Category Archives: NES2 3D Top Loader

NES 2 (Top Loader) Portable now ready for Maker Faire

Here is a status update for the NES Top Loader portable!

Assembling the front half of the case. Using size M2 sheet metal screws to attach the PCBs to the case. Holes are tapped with a 1.5mm drill bit before hand. For those that know the PSone screen accepts 7.4V then converts it down to 5V in some areas with a 7805 linear regulator. I removed the 7805s and attached my 5V switching power supply to the pads which dropped the power draw of the screen.

The back side houses much more parts. Batteries, switching powersupply, NES Top Loader PCB, speaker, amplifier, and volume control are all housed here. There is no hotglue in this portable. Everything is mechanically held in place. Some electrical tape is used to insulate parts but that is about it.

Continue reading NES 2 (Top Loader) Portable now ready for Maker Faire

NES Top Loader P V1

I always wanted to make a portable based of the famous Top Loader Nintendo. For one it is a 100% hardware compatible unlike NOACs (Nintendo On A Chip) and two it would make a whole bunch of Nintendo hardware collectors angry.

After a bunch of hacking and cutting of the board I got the electronics done. It has 5000mAh of 7.4V lithium power which will run the portable up to 10 hours. The 5″ PSone screen has been hacked to the bare minimum. I removed the 7805’s that power screen and ran the 5V rail off the switcher power supply I made to increase the efficiency. The PSone screen is LED modded as well.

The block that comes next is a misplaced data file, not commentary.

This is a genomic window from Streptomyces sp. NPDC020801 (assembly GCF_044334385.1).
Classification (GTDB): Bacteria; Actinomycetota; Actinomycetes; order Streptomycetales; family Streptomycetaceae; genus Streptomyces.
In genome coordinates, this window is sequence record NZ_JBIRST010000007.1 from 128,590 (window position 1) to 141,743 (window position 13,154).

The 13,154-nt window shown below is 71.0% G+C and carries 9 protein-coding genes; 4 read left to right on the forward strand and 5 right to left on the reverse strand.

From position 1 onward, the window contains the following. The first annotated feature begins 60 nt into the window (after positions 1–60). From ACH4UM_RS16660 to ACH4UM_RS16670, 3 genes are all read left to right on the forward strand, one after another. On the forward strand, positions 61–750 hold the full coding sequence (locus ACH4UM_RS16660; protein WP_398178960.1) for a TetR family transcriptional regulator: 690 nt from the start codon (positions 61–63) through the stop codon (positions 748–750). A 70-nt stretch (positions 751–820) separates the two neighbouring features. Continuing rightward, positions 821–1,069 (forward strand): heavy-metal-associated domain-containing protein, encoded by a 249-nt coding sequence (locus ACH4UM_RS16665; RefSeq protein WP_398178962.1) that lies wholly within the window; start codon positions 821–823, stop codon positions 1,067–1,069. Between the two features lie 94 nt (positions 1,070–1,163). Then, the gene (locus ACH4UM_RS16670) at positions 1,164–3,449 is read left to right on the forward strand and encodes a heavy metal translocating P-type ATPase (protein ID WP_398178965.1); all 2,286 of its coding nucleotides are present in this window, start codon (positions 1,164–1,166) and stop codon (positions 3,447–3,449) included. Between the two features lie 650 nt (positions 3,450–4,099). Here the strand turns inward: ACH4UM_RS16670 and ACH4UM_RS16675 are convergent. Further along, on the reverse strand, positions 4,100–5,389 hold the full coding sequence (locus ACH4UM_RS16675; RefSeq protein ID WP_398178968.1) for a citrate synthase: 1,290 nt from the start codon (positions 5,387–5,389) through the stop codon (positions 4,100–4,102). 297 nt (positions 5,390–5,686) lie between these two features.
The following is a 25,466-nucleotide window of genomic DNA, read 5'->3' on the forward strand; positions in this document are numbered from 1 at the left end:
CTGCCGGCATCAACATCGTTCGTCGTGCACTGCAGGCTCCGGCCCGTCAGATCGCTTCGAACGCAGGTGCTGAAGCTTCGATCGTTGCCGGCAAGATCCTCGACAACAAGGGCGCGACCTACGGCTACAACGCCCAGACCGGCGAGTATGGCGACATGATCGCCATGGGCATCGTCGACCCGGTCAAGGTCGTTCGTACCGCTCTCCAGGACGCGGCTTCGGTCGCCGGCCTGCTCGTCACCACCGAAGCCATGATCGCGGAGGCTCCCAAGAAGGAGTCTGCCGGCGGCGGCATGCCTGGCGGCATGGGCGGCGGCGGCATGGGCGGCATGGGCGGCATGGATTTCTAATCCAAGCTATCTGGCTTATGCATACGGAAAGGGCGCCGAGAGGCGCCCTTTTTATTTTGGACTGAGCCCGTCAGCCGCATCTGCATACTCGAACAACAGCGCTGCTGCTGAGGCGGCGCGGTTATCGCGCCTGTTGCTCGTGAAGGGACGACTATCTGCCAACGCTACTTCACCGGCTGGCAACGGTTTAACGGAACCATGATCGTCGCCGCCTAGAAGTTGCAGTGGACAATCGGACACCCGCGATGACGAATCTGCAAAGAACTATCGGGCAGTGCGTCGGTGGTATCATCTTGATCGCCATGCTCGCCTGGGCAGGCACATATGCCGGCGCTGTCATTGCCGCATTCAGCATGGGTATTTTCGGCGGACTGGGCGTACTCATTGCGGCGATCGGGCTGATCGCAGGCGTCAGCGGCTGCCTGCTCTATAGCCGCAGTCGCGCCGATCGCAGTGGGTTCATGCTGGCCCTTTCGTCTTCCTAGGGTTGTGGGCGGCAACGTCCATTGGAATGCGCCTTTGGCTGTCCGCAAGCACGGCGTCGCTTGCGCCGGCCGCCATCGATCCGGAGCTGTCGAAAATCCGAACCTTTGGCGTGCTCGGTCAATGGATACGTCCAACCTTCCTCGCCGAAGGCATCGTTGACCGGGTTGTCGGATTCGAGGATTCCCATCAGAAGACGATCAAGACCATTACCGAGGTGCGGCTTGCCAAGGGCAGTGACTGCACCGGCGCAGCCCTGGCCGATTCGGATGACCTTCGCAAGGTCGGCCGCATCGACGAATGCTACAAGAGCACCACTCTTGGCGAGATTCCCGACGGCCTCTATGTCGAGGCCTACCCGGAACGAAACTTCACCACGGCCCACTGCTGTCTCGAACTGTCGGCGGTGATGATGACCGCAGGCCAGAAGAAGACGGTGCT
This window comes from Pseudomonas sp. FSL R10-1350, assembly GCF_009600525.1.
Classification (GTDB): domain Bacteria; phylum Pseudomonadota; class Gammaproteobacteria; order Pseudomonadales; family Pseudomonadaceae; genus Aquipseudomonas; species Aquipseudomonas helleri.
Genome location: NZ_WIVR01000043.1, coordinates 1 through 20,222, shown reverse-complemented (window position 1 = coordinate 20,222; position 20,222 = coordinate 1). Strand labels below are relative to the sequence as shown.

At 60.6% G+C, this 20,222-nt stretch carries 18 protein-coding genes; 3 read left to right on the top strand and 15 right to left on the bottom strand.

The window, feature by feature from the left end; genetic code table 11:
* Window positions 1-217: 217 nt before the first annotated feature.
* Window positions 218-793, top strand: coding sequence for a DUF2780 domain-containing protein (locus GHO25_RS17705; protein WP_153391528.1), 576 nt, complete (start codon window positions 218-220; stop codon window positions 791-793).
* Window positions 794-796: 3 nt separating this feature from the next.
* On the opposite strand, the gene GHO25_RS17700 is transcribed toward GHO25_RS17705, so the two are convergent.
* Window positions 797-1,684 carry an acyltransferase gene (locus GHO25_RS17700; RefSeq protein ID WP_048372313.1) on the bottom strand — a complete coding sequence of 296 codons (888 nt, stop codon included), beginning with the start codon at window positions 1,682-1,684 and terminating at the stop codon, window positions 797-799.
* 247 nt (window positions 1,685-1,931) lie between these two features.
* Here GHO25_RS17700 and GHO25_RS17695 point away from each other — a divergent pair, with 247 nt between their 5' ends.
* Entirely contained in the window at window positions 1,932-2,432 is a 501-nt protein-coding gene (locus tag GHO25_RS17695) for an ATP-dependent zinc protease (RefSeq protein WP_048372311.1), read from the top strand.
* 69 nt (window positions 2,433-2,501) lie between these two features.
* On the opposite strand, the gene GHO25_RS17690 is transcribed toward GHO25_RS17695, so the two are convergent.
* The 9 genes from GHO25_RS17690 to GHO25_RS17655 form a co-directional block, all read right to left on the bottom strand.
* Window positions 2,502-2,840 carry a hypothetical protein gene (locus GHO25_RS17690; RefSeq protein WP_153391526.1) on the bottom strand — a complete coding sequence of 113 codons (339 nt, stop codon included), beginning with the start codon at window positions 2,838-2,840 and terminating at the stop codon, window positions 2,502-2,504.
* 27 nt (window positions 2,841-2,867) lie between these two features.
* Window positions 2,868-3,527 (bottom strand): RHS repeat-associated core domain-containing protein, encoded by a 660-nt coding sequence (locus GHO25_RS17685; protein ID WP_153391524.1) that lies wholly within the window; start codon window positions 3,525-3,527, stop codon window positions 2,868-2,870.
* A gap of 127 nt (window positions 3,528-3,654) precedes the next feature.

When decided to use a separate sound amplifier as the PSone screen was to greedy on power and did not boost the volume enough. I am using a Sparkfun audio amp that uses the TPA2005D1. This is a very low power audio amp that reproduces sound very cleanly. It is a very efficient audio amp.



I designed the case in AutoDesk 123D which at the moment is free to download. The case will be 3D printed by my friend Chris Kraft.

Here is the prototype case right out of the 3D printer.

The prototype case with all the parts inside. I had to make some slight tweaks to the design. The updated 3D files can be downloaded below.

3D Files (Autodesk 123D)




NES2_Portable _Case.123d
NES2_Portable _Case_Top.123d
NES2_Portable_Case_Bottom.123d


NES2_Portable _Case_Bottom_Ver2.123d
NES2_Portable _Case_Top_Ver2.123d

Assembling the front half of the case. Using size M2 sheet metal screws to attach the PCBs to the case. Holes are tapped with a 1.5mm drill bit before hand. for those that know the PSone screen accepts 7.4V then converts it down to 5V in some areas with a 7805 linear regulator. I removed the 7805s and attached my 5V switching power supply to the pads which dropped the power draw of the screen.

The back side houses much more parts. There is no hotglue in this portable. Everything is mechanically held in place. Some electrical tape is used to insulate parts but that is about it.

The button on the right is supposed to be for an internal MCU (like a MSP430) if I ever want to add more functionality to the portable.

I have some extra space between the front pcb boards and the rear pcb boards inside the case. I will be able to slim off about 1/8″ – 3/16″ off the thickness on the next case.

Like all portrait layout portables the top is a bit top heavy but it still has a good balance because of the thickness of the portable. The controls are laid out in the exact same dimensions as a real NES controller so it feels really nice. It has enough battery power to go for about 10 hours at max volume. I will need to tweak the audio amp a bit however as the volume is a bit soft. Should be able to adjust it by changing two resistors on the SparkFun amplifier board.

NES Top Loader Prototype Case Complete.

Chris Kraft just finished the top and bottom halves of the NES 2 (Top Loader) portable case. This is the prototype printed out of clear PLA (type of plastic). After I receive the case I will see if I need to do any tweaks to the design and then Chris will print it out of UV reactive purple PLA.

It turned out really nice. This is essentially the largest thing Chris can print on his 3D printer and it did a great job!